I learned to make paper cranes in my twenties,
after grad school
Clumsy folds and crooked creases over
brightly colored squares of paper
To remind myself that there are still things to learn.
Graduated, and now, little fish, big pond,
I swim in currents I'm supposed to be prepared for.
No one makes money as an artist, a writer. And
while I could do without money,
money is bread and water and electricity
and I cannot do without those.
But no one makes money as an artist, a writer,
And I make some
(though not much and not through art)
So no artist, no writer could I be
My face is illuminated by the wintry light of my phone
as I follow the creased hands of the tutorial
Fold, tuck, coax the paper into something beautiful.
My cranes don't stand, but lean on a paper wing
and I have yet to produce a sharp, even crease in the tail,
but they exist,
my meager paper Queendom of imperfect, beautiful things
And they deserve to, have a right to.
This paper was always meant to be folded into
It's morning, though not early,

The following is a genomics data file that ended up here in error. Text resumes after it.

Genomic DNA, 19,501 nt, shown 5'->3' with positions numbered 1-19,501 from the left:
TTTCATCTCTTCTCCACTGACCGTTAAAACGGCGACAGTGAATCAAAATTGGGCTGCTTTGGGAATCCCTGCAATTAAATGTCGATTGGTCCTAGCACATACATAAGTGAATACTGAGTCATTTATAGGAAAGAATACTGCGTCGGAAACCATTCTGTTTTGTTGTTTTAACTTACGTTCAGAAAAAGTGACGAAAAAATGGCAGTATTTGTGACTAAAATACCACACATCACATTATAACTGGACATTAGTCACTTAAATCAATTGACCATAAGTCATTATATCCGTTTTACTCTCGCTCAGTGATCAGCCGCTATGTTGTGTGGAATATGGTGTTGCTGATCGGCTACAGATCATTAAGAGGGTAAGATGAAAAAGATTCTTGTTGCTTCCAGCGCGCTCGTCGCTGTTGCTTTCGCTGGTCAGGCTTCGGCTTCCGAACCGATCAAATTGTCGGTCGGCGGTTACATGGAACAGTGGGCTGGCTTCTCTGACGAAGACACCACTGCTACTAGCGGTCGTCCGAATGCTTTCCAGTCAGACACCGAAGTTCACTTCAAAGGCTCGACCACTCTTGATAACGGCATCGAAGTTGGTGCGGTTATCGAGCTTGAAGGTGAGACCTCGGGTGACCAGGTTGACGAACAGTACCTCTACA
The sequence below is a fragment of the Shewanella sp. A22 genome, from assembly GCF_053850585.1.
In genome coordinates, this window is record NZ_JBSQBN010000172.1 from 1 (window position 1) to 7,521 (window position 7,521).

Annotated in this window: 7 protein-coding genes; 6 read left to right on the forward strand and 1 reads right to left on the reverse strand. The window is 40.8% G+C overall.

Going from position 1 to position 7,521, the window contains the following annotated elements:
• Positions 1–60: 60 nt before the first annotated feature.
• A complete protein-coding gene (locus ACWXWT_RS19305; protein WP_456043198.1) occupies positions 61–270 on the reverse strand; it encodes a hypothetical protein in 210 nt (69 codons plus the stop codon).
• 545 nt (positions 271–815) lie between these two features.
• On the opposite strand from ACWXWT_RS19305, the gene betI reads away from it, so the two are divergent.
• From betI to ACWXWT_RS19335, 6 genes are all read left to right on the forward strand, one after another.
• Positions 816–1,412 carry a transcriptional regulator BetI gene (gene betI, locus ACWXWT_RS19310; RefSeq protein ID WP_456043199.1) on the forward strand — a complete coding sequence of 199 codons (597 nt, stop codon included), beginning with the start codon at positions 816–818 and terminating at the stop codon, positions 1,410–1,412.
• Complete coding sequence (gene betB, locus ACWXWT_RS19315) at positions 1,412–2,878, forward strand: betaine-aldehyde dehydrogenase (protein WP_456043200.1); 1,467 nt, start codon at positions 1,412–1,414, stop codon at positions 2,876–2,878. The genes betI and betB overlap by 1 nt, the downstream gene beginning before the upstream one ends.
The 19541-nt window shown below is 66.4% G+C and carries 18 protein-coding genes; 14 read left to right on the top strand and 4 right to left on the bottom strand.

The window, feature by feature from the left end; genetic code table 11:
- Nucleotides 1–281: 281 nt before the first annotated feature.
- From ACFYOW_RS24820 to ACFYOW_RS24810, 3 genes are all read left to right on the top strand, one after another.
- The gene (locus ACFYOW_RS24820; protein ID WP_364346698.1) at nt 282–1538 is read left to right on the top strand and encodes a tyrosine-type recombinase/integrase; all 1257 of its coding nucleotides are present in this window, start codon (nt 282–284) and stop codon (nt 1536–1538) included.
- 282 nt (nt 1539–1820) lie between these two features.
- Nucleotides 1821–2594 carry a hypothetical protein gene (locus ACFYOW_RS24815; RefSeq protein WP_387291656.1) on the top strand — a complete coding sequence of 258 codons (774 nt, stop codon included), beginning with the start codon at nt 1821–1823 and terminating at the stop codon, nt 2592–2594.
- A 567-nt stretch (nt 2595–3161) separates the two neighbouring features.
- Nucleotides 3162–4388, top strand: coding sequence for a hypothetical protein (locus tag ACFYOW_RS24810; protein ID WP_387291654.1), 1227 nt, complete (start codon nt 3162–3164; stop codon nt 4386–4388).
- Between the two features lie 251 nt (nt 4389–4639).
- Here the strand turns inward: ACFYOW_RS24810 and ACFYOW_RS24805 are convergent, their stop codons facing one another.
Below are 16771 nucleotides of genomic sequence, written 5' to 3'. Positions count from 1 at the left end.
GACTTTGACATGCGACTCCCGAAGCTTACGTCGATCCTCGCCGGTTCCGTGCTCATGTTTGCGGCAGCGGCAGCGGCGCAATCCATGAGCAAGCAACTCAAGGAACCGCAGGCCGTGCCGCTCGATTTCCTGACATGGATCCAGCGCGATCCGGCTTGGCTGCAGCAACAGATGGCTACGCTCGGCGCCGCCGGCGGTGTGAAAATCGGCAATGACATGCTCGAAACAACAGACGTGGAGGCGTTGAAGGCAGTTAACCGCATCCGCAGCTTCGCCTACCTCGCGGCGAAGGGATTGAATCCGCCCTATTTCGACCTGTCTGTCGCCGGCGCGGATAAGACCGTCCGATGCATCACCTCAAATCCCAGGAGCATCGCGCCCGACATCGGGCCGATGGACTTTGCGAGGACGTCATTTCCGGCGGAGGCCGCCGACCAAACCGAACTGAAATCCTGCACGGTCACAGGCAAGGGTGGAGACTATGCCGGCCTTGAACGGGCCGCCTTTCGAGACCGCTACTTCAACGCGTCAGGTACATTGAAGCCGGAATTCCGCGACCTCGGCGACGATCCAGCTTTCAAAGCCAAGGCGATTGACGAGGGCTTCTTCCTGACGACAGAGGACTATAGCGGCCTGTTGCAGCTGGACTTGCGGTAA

and the cat has scared the dog to her hideaway.
And my cranes rest haphazardly in a tiny flock on the table
next to my mug of tea, now cold.
I don't know how to be a writer, an artist,
in a way that other people will acknowledge.
But I must continue to swim in this current that has swept me away,
though my teachers and mentors attempted to prepare me for it,
having learned to navigate it better than I.
But there is still time to learn.
The cat leaps onto the window ledge.
Beyond the smudged glass,
birds chirp and a breeze tickles the leaves of the bushes,
They exist without wondering at their beauty.
They exist without wondering at their purpose.
They have learned to swim in currents better than I.
Their seeds were always meant to produce something beautiful.
I don't know how to be anything other than myself:
writer, artist, daughter, sister.
But there are still things to learn.
Tucked into the folds of my being is the hope that
I was always meant to make something beautiful.
I add another crane to my paper Queendom,
stormy gray with smaller, more delicate folds.
More will come later, and
I will build them a tower of ink around which